Theaetetus, Plato
Theaetetus
Plato
3:44 h Ideas Lvl 10.51
The Theaetetus is one of Plato's dialogues concerning the nature of knowledge, written circa 369 BCE. In this dialogue set in a wrestling school, Socrates and Theaetetus discuss three definitions of knowledge: knowledge as nothing but perception, knowledge as true judgment, and, finally, knowledge as a true judgment with an account. Each of these definitions is shown to be unsatisfactory. The dialogue is framed by a brief scene in which Euclid of Megara tells his friend Terpsion that he has a written record of a dialogue between Socrates and Theaetetus, which occurred when Theaetetus was quite a young man. This dialogue is then read aloud to the two men by a slave owned by Euclid.

Theaetetus

by
Plato


Theaetetus

Persons of the dialogue: Socrates; Theodorus; Theaetetus

Scene: Euclid and Terpsion meet in front of Euclid’s house in Megara; they enter the house, and the dialogue is read to them by a servant.

Euclid. Have you only just arrived from the country, Terpsion?

Terpsion. No, I came some time ago: and I have been in the Agora looking for you, and wondering that I could not find you.

Euc. But I was not in the city.

Terp. Where then?

Euc. As I was going down to the harbour, I met Theaetetus — he was being carried up to Athens from the army at Corinth.

Terp. Was he alive or dead?

Euc. He was scarcely alive, for he has been badly wounded; but he was suffering even more from the sickness which has broken out in the army.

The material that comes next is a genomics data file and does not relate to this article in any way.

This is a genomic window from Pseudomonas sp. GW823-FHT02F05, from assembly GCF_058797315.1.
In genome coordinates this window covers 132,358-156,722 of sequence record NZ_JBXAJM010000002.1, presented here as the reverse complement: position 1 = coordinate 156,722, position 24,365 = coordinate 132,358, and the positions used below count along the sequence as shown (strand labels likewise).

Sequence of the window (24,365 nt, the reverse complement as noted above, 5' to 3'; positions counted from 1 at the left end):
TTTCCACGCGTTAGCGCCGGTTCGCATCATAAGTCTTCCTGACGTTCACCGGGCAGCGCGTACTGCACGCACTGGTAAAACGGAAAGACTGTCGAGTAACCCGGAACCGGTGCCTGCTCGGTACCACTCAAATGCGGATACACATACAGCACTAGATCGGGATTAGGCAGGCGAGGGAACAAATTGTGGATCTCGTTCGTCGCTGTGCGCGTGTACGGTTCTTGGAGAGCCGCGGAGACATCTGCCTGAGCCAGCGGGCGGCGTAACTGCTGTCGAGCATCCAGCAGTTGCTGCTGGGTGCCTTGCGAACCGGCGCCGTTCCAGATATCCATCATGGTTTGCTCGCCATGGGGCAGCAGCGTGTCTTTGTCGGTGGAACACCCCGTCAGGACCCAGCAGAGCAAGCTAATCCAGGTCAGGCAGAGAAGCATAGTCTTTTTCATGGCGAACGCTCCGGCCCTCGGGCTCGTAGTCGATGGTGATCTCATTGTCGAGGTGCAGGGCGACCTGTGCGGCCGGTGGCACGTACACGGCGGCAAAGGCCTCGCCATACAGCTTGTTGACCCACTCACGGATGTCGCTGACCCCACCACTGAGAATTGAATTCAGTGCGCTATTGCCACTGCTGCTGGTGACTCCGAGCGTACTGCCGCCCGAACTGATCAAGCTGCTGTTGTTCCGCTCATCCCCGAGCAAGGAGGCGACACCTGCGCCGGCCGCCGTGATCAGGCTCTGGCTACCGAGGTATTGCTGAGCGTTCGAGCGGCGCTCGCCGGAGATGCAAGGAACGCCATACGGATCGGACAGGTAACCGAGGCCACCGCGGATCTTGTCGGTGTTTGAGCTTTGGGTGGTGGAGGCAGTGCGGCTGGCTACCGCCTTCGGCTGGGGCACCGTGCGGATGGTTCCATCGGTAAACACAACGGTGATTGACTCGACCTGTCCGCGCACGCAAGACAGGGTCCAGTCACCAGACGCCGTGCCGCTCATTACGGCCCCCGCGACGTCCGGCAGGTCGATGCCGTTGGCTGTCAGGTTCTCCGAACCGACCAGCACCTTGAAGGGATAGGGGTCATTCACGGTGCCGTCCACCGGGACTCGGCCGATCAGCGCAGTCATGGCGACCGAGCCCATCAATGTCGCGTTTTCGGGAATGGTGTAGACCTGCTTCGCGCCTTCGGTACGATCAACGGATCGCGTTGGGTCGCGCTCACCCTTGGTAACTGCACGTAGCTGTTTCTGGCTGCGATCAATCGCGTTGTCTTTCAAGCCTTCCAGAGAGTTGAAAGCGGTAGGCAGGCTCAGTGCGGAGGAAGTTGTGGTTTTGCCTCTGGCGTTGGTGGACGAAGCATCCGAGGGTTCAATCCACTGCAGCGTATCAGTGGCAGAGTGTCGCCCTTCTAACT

Terp. The dysentery, you mean?

Euc.Yes.

Terp. Alas! what a loss he will be!

Euc. Yes, Terpsion, he is a noble fellow; only to-day I heard some people highly praising his behaviour in this very battle.

Terp. No wonder; I should rather be surprised at hearing anything else of him. But why did he go on, instead of stopping at Megara?

Euc. He wanted to get home: although I entreated and advised him to remain he would not listen to me; so I set him on his way, and turned back, and then I remembered what Socrates had said of him, and thought how remarkably this, like all his predictions, had been fulfilled. I believe that he had seen him a little before his own death, when Theaetetus was a youth, and he had a memorable conversation with him, which he repeated to me when I came to Athens; he was full of admiration of his genius, and said that he would most certainly be a great man, if he lived.

Terp. The prophecy has certainly been fulfilled; but what was the conversation? can you tell me?

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